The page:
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Kidney Week

Abstract: FR-PO598

Successful Treatment of Tuberculosis-Associated Hypercalcemia with Denosumab in a Liver Transplant Patient with AKI

Session Information

  • Trainee Case Reports - III
    October 26, 2018 | Location: Exhibit Hall, San Diego Convention Center
    Abstract Time: 10:00 AM - 12:00 PM

Category: Trainee Case Reports

  • 902 Fluid and Electrolytes: Clinical


  • Torres Ortiz, Aldo E., University of Mississippi Medical Center, Jackson, Mississippi, United States
  • Acharya, Prakrati C., University of Mississippi Medical Center, Jackson, Mississippi, United States
  • Cheungpasitporn, Wisit, University of Mississippi Medical Center, Jackson, Mississippi, United States

Denosumab, a human monoclonal antibody that inhibits RANKL, has recently been approved for treatment of malignancy-related hypercalcemia. To our knowledge, we present the first case of successful treatment of tuberculosis (TB)-associated hypercalcemia with denosumab.

Case Description

A 65-year-old African-American woman was admitted to the hospital with a 5-day history of vomiting. She also had a 3-month history of nonproductive cough. She underwent orthotopic liver transplantation for HCV-associated cirrhosis 8 months prior to admission and was maintained on tacrolimus, prednisone and mycophenolate mofetil. At presentation, she was found to have AKI with serum Cr 4.7 mg/dL (baseline Cr 2.2 mg/dL). Physical exam revealed bilateral crackles. Laboratory testing showed high serum Ca of 13 mg/dL. Phos was 4.4 mg/dL and PTH was suppressed at 7.8 pg/mL. She had elevated 1,25(OH)2 VitD (113 pg/mL) with low 25-OH-VitD level (14 ng/mL). Work-up confirmed the diagnosis of TB by demonstration of AFB in BAL. Liver biopsy also showed granulomas containing AFB. HyperCa showed only transient response to IV 0.9% NaCl. A high dose of steroids was not considered due to active TB. Zolendronic acid was not given due to potential AKI side effect. Thus, denosomab 120 mg SC injection was given. Ca started to decrease within 48 hours and normalized (Ca 10.2 mg/dL) on day 7 post-treatment with improvement in Cr of 2.1 mg/dL. However, asymptomatic hypoCa occurred on day 16 and reached nadir on day 27 (Ca 7.6 mg/dL). HypoCa subsequently improved with up-titration of Ca and active vitamin D supplements. At 4 months F/U, she remained normocalcemic (without Ca or Vit D supplement). PTH (47 pg/mL) and 1,25(OH)2 VitD (41 pg/mL) levels were normalized. 25-OH-VitD level increased to 19 ng/mL. Her Cr continued to improve (1.7 mg/dL).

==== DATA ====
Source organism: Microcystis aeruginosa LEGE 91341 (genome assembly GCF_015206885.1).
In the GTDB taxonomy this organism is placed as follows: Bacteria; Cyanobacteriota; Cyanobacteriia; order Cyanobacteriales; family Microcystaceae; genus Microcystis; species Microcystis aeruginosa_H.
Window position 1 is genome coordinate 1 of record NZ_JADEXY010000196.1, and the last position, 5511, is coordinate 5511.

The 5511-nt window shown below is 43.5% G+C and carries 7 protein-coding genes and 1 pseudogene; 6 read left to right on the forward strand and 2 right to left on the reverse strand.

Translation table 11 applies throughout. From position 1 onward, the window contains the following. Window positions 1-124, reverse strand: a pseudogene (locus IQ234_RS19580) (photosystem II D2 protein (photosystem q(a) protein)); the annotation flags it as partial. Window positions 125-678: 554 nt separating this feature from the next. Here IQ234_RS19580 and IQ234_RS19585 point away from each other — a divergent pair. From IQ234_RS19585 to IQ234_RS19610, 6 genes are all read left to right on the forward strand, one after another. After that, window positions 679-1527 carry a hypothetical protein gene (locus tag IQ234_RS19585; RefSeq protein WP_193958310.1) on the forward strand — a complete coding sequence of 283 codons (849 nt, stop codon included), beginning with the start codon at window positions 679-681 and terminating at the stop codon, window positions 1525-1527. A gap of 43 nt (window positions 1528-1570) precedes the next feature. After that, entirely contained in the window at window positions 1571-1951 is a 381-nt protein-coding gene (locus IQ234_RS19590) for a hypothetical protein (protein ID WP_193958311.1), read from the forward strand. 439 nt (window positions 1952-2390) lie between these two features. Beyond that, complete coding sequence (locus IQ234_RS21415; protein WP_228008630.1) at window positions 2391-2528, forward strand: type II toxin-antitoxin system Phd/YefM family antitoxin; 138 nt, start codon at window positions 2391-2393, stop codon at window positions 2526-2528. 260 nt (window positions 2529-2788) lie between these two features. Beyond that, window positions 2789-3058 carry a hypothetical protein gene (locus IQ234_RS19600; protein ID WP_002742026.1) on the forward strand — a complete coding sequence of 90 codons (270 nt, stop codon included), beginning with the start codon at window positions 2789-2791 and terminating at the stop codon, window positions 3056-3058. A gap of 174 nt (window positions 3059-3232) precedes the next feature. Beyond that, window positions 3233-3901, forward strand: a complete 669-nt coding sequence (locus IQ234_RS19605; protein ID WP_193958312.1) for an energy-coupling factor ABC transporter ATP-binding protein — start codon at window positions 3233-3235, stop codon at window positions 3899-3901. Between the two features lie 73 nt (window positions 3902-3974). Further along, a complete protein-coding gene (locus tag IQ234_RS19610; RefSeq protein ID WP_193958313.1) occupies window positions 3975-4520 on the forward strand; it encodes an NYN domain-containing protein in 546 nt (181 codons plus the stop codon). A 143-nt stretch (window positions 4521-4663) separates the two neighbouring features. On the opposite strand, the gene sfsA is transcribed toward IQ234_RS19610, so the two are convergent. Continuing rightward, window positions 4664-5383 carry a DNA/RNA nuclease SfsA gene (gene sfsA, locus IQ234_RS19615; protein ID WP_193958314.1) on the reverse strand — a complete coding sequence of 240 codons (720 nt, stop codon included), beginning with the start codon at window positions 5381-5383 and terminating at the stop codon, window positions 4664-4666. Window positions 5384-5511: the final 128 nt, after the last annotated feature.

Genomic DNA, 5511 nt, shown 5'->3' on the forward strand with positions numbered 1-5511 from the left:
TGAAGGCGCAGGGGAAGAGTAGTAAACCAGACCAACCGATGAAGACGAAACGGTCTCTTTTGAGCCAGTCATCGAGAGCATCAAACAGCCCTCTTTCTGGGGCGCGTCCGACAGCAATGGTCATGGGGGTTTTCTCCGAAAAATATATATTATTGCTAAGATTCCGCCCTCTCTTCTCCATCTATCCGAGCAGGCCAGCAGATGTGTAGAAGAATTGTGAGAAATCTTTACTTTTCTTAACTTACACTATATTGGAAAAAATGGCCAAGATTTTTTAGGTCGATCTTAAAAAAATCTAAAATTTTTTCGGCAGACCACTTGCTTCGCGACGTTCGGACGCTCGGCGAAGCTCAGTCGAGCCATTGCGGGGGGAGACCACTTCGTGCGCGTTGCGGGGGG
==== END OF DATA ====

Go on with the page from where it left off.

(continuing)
We report on the first experience in treatment of granulomatous disease-associated hypercalcemia with denosumab. Our patient had an improvement in hypercalcemia, however, hypocalcemia can occur following denosumab injection and requires close monitoring and treatment. Our patient developed asymptomatic hypocalcemia, which subsequently improved with up-titration of Ca and Vit D supplements. Further studies are needed to evaluate safety and efficacy in similar clinical scenarios.